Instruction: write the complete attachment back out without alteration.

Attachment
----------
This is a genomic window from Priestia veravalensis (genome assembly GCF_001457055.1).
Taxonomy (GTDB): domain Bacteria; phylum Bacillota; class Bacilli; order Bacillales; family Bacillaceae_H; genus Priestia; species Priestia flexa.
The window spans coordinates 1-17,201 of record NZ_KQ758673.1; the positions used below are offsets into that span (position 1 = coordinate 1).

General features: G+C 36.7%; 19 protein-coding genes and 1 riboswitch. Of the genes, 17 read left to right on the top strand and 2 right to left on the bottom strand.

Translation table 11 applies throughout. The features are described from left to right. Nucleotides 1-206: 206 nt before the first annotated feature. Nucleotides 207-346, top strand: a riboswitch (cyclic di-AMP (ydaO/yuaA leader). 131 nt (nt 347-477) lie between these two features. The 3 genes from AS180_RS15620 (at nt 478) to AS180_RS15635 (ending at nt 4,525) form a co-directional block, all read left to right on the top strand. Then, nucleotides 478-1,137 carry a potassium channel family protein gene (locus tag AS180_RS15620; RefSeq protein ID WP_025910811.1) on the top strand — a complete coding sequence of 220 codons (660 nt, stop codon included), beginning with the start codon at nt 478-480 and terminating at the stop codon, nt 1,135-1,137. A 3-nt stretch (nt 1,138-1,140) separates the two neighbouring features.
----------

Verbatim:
This is a genomic window from Priestia veravalensis (genome assembly GCF_001457055.1).
Taxonomy (GTDB): domain Bacteria; phylum Bacillota; class Bacilli; order Bacillales; family Bacillaceae_H; genus Priestia; species Priestia flexa.
The window spans coordinates 1-17,201 of record NZ_KQ758673.1; the positions used below are offsets into that span (position 1 = coordinate 1).

General features: G+C 36.7%; 19 protein-coding genes and 1 riboswitch. Of the genes, 17 read left to right on the top strand and 2 right to left on the bottom strand.

Translation table 11 applies throughout. The features are described from left to right. Nucleotides 1-206: 206 nt before the first annotated feature. Nucleotides 207-346, top strand: a riboswitch (cyclic di-AMP (ydaO/yuaA leader). 131 nt (nt 347-477) lie between these two features. The 3 genes from AS180_RS15620 (at nt 478) to AS180_RS15635 (ending at nt 4,525) form a co-directional block, all read left to right on the top strand. Then, nucleotides 478-1,137 carry a potassium channel family protein gene (locus tag AS180_RS15620; RefSeq protein ID WP_025910811.1) on the top strand — a complete coding sequence of 220 codons (660 nt, stop codon included), beginning with the start codon at nt 478-480 and terminating at the stop codon, nt 1,135-1,137. A 3-nt stretch (nt 1,138-1,140) separates the two neighbouring features.